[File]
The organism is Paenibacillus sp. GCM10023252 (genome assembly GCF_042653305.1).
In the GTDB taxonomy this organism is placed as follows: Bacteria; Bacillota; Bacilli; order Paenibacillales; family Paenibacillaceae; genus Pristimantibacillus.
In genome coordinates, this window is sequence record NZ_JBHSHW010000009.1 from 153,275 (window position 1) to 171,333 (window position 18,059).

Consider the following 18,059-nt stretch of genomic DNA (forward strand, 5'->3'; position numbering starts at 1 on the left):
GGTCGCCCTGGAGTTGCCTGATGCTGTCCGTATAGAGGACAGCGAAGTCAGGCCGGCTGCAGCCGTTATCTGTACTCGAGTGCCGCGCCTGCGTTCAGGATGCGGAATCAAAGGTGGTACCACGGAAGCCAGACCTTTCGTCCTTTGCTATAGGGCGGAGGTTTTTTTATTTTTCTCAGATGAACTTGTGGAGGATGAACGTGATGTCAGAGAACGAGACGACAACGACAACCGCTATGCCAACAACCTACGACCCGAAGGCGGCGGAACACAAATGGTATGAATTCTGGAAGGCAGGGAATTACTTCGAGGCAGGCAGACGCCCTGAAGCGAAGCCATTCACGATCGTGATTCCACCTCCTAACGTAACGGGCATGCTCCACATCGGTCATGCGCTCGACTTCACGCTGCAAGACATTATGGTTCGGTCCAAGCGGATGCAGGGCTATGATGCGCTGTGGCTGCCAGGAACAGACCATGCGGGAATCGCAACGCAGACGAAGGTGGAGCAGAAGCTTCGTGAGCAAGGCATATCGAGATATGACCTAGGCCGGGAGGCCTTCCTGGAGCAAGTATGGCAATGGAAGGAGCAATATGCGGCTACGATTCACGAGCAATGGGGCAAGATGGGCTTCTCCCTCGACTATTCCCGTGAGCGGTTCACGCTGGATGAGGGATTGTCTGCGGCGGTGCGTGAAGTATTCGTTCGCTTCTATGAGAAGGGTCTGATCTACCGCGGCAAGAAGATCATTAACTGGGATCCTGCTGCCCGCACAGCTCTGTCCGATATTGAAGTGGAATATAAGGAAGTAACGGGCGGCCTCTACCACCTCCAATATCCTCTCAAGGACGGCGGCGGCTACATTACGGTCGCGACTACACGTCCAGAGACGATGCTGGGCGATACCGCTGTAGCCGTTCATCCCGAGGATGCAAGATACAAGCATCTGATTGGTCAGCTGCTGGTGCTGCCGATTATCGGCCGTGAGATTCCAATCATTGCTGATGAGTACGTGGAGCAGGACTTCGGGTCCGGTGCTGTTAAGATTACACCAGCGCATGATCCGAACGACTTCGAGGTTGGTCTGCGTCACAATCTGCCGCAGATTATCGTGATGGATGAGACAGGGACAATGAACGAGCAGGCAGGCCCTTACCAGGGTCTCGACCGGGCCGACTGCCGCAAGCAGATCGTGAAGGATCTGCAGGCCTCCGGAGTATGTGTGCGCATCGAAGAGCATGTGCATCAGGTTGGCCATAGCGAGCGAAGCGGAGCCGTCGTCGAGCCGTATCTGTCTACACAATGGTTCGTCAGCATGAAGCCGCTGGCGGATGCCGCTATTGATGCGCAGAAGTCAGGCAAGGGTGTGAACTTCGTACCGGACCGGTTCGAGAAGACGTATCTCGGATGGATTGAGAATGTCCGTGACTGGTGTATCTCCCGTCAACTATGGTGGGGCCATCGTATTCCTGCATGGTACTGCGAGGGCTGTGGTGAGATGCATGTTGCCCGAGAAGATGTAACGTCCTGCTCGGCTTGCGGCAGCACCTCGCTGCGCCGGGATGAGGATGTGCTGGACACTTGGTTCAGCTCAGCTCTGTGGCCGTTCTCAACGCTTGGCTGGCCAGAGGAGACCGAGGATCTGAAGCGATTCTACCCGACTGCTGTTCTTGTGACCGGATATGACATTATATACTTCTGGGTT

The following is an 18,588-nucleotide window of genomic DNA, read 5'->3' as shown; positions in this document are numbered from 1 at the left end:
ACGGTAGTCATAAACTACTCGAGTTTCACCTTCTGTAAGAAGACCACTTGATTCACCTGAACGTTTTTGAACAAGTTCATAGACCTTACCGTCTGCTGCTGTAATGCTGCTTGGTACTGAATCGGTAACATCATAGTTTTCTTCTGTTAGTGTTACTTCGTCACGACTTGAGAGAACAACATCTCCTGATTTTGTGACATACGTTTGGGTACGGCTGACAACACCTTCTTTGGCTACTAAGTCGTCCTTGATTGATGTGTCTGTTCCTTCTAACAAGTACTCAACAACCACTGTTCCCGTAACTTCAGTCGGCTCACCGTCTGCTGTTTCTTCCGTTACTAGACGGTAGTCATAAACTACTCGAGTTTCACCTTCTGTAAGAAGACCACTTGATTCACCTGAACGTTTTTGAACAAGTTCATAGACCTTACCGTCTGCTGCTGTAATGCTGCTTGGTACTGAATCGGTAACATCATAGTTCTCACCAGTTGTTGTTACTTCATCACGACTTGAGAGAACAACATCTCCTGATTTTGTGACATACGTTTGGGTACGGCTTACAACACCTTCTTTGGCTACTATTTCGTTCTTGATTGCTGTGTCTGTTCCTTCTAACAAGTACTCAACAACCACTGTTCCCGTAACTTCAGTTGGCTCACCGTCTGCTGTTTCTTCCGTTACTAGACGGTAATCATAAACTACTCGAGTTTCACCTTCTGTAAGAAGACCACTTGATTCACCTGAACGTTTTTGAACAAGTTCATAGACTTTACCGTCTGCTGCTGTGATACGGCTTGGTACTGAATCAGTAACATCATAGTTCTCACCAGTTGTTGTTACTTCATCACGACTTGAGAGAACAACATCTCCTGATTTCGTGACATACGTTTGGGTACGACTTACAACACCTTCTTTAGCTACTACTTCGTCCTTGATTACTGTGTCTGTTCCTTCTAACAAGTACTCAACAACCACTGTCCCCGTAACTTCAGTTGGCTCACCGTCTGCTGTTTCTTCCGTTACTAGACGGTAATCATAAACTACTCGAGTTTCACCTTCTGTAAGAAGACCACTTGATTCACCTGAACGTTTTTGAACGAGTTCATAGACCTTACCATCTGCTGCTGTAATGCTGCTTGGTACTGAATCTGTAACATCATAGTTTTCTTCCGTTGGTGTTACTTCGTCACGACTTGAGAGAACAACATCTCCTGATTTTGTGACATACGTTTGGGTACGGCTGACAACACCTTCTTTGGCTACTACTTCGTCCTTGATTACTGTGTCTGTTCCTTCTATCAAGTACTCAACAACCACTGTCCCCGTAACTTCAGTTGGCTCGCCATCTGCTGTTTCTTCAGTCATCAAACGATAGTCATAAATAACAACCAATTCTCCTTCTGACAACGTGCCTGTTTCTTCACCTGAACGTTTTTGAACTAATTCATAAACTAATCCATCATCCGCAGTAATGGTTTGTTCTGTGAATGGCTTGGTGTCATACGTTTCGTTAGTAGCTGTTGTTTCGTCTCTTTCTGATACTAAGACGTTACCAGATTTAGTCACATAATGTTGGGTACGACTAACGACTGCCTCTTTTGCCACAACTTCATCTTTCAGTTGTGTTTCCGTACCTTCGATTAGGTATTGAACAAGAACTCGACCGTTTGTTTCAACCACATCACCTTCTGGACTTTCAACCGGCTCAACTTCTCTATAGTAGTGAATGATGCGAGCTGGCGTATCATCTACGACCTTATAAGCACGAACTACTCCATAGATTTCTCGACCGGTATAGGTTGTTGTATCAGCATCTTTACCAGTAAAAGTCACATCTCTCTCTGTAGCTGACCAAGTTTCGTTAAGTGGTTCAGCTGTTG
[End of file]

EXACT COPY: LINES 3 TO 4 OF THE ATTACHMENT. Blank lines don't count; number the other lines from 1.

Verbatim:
In genome coordinates, this window is sequence record NZ_JBHSHW010000009.1 from 153,275 (window position 1) to 171,333 (window position 18,059).

Consider the following 18,059-nt stretch of genomic DNA (forward strand, 5'->3'; position numbering starts at 1 on the left):